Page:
Depending on your budget, infant seats and convertible seats are recommended to protect your baby. Convertible seats are usually recommended because they can get adjusted as your child grows. Always remember to keep your car seat the same until your baby reaches the requirements. They are designed for height and weight, not age.

  • One to Seven Years: Once a child turns two, you can consider facing them forward, though safety recommendations state that the child is kept in a rear-facing seat for as long as possible. Convertible seats allow you to decide without purchasing a new one.

If your child is over 22 pounds, it’s likely safe to face them forward. As your child ages, there is a good chance that they are going to fuss about getting into their car seat. However, to ensure your child remains safe, you can’t give in. Car seats that are installed correctly are the best way to protect your kid.

Younger Children

When your child gets to the point where they have grown out of their car seat, you might think that it’s okay for them to sit in the backseat with just a seatbelt; that isn’t the case. Most times, your child is still far too small to safely sit in the back with the seatbelt.

If the shoulder strap of the belt in your car is too high, it can cause severe injuries to their neck. There’s also the potential of them putting the strap behind them when you aren’t looking and only using the lap belt.

If you continue to use a safety seat such as a booster, your child’s chances of injury can get reduced by nearly 50%.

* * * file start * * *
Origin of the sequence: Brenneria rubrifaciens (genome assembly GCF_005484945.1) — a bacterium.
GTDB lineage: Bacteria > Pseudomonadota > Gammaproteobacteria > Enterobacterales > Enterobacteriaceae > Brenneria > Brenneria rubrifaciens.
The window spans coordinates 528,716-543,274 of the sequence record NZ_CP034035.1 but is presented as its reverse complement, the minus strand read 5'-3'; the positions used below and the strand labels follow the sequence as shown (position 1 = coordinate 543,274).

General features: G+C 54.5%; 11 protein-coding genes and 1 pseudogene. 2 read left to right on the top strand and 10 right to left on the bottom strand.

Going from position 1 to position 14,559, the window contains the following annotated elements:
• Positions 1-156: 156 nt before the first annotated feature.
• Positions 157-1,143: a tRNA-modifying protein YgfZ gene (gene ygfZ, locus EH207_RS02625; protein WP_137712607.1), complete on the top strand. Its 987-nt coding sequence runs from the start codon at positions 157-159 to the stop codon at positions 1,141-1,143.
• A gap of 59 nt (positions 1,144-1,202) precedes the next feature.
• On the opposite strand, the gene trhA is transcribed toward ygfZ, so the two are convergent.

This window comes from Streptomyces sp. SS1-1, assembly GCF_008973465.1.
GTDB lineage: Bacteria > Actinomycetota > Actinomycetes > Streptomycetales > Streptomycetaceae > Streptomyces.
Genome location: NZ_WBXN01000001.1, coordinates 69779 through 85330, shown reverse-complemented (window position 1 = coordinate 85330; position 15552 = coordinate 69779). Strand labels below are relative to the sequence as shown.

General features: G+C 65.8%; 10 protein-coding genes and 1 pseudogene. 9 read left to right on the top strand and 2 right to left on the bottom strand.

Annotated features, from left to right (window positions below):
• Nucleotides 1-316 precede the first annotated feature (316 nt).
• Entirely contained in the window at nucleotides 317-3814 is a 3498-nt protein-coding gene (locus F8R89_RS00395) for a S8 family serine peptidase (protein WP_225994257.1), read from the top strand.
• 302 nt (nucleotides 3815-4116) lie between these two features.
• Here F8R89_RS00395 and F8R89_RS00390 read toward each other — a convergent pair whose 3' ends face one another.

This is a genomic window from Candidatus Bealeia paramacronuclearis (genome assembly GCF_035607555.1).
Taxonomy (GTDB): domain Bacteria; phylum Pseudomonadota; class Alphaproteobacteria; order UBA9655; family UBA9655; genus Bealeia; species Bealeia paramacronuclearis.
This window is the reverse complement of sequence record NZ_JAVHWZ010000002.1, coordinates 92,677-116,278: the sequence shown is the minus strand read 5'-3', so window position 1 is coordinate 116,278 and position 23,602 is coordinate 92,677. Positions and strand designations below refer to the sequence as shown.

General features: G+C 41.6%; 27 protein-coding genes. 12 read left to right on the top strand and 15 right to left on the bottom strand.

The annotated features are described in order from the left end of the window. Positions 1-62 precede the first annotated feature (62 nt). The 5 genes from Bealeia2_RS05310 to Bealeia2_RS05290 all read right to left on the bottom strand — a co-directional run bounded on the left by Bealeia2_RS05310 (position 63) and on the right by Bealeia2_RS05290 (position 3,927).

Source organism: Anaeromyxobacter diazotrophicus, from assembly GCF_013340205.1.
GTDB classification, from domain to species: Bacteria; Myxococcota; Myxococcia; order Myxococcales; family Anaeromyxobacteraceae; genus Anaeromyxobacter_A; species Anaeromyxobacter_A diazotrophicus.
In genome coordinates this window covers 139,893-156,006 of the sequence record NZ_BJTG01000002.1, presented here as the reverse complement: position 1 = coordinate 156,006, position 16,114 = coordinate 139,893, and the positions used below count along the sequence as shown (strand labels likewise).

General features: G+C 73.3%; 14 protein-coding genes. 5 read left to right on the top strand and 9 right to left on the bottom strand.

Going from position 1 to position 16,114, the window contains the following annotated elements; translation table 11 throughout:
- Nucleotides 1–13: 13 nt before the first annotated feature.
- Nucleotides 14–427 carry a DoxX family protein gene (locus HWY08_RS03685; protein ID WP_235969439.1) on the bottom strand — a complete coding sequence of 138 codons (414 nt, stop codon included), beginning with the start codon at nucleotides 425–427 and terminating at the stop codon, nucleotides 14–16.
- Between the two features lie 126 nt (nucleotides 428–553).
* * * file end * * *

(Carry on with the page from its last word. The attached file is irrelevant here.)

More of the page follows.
Understanding Booster Seats

All manufacturers design booster seats to protect young children who exceed the requirements set by car seat manufacturers. The vehicle’s seatbelts get used to secure your child in place, but it’s the seat itself that lifts your kid up so that the seatbelt strap and lap belt fit adequately.

You can typically purchase booster seats backless or high-backed. Safety studies suggest that the high-back models are safest in a vehicle with a low backseat, whereas the backless models are suitable for backseats that provide their own head and back support.

If you aren’t sure how to install a booster or car seat, try consulting with the place that you purchased the booster from, or directly contacting the manufacturer for assistance.

Choosing Booster Seats

Similar to car seats, there are multiple things that you need to consider before you make your final purchasing decision. Here are some things to think about that might help you along the way:

  • Child Readiness: It’s crucial that you don’t assume that your child is ready for a booster seat because of their age. Car seats measure by weight and height, not age. If they are still within your car seat’s requirements, it’s a great idea to keep them in it until they exceed the requirements.
  • Backless or High-Backed: Both backless and high-back booster seats are very different from each other. While backless booster seats are typically cheaper and offer belt positioning; your vehicle’s back seat is going to be the deciding factor. High-back boosters are usually safer and have a shoulder strap that keeps your child in place.
  • Child Comfort: Most places that you shop in are going to have floor models readily available for you. It’s recommended that you test one out with your child so that you can see if they are comfortable and if they fit the model. Ultimately, you want a booster that is going to lift your child so that they can use your car’s seatbelts without worrying about the straps digging in.

Using Booster Seats

Most children are ready for booster seats around the age of 4 and 7. Ensure that your child has entirely outgrown their car seat before you decide to transition them over to a booster seat to prevent injury. Just because other kids that are the same age as your child are in booster seats, doesn’t mean that your child is ready for one.